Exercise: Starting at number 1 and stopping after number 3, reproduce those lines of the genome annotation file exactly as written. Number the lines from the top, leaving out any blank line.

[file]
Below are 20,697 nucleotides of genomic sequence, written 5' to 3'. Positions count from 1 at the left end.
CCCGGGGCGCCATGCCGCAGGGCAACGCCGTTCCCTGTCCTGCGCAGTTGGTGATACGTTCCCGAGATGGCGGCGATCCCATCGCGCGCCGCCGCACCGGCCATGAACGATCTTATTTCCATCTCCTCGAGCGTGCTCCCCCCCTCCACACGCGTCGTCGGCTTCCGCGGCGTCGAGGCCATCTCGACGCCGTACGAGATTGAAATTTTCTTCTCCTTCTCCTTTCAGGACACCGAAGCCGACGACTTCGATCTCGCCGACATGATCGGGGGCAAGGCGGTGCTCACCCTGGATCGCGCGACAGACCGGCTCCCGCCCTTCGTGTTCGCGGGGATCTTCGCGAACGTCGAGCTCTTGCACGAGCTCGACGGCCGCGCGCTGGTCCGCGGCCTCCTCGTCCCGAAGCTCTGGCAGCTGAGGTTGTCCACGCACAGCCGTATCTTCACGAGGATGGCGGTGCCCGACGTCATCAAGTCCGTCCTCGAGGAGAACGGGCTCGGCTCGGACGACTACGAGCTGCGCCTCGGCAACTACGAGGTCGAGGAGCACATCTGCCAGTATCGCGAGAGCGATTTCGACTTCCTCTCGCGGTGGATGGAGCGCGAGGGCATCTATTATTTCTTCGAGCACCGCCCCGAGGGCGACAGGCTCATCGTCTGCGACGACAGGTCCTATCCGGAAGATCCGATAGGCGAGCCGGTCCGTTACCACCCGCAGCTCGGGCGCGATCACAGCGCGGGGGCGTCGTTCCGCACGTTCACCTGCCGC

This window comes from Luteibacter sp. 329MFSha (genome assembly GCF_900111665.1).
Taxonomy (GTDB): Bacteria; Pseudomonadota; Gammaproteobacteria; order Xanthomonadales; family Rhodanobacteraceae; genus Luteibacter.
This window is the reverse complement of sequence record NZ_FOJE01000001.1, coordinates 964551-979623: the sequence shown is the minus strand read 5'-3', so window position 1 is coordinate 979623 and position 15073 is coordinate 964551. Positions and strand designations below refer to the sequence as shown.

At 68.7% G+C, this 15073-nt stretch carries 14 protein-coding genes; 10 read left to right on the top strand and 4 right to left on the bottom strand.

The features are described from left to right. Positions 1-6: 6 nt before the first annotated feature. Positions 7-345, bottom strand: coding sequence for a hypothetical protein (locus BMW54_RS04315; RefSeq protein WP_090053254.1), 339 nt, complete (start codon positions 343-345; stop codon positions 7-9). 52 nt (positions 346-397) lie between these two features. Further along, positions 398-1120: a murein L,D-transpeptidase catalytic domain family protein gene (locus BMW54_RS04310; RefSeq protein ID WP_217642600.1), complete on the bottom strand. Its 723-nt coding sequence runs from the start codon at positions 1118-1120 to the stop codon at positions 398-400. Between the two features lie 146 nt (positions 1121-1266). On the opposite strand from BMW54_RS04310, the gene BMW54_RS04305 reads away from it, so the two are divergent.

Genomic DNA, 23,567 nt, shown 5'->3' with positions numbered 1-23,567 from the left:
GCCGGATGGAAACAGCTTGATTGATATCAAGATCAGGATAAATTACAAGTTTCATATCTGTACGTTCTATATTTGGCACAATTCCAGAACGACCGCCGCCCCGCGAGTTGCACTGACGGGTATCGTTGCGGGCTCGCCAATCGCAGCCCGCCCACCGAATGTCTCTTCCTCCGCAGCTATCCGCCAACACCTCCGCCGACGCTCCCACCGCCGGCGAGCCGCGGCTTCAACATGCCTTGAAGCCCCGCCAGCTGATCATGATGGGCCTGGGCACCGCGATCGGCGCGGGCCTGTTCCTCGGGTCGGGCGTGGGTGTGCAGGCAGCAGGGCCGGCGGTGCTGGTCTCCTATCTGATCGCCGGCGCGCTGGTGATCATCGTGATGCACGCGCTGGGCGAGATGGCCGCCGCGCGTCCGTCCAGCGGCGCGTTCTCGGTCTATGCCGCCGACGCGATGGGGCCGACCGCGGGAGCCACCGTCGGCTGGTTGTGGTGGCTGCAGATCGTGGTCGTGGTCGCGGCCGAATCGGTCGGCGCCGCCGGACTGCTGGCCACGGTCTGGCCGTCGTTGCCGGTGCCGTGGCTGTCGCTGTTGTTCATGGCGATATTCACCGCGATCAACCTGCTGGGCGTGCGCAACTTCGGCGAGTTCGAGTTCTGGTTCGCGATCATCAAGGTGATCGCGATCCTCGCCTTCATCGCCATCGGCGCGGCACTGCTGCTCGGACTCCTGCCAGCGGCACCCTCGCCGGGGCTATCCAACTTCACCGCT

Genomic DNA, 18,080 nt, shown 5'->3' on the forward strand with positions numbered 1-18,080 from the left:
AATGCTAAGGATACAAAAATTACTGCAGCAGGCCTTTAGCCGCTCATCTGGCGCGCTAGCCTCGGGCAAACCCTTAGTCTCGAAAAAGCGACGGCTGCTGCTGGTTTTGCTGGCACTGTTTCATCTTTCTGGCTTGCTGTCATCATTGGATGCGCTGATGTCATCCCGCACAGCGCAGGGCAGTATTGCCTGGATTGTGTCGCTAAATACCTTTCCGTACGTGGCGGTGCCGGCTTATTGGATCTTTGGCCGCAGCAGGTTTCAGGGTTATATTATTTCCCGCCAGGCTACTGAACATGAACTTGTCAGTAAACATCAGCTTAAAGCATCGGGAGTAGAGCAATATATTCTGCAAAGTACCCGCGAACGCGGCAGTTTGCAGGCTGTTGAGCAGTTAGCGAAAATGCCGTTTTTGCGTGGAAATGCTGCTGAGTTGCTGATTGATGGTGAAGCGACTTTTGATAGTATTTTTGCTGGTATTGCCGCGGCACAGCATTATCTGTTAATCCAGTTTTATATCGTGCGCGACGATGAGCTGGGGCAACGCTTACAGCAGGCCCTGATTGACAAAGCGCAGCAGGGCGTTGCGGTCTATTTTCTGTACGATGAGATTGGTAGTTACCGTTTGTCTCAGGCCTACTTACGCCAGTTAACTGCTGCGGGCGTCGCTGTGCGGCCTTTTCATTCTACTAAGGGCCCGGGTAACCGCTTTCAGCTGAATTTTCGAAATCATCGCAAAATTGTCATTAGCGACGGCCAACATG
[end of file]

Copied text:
Below are 20,697 nucleotides of genomic sequence, written 5' to 3'. Positions count from 1 at the left end.
CCCGGGGCGCCATGCCGCAGGGCAACGCCGTTCCCTGTCCTGCGCAGTTGGTGATACGTTCCCGAGATGGCGGCGATCCCATCGCGCGCCGCCGCACCGGCCATGAACGATCTTATTTCCATCTCCTCGAGCGTGCTCCCCCCCTCCACACGCGTCGTCGGCTTCCGCGGCGTCGAGGCCATCTCGACGCCGTACGAGATTGAAATTTTCTTCTCCTTCTCCTTTCAGGACACCGAAGCCGACGACTTCGATCTCGCCGACATGATCGGGGGCAAGGCGGTGCTCACCCTGGATCGCGCGACAGACCGGCTCCCGCCCTTCGTGTTCGCGGGGATCTTCGCGAACGTCGAGCTCTTGCACGAGCTCGACGGCCGCGCGCTGGTCCGCGGCCTCCTCGTCCCGAAGCTCTGGCAGCTGAGGTTGTCCACGCACAGCCGTATCTTCACGAGGATGGCGGTGCCCGACGTCATCAAGTCCGTCCTCGAGGAGAACGGGCTCGGCTCGGACGACTACGAGCTGCGCCTCGGCAACTACGAGGTCGAGGAGCACATCTGCCAGTATCGCGAGAGCGATTTCGACTTCCTCTCGCGGTGGATGGAGCGCGAGGGCATCTATTATTTCTTCGAGCACCGCCCCGAGGGCGACAGGCTCATCGTCTGCGACGACAGGTCCTATCCGGAAGATCCGATAGGCGAGCCGGTCCGTTACCACCCGCAGCTCGGGCGCGATCACAGCGCGGGGGCGTCGTTCCGCACGTTCACCTGCCGC

This window comes from Luteibacter sp. 329MFSha (genome assembly GCF_900111665.1).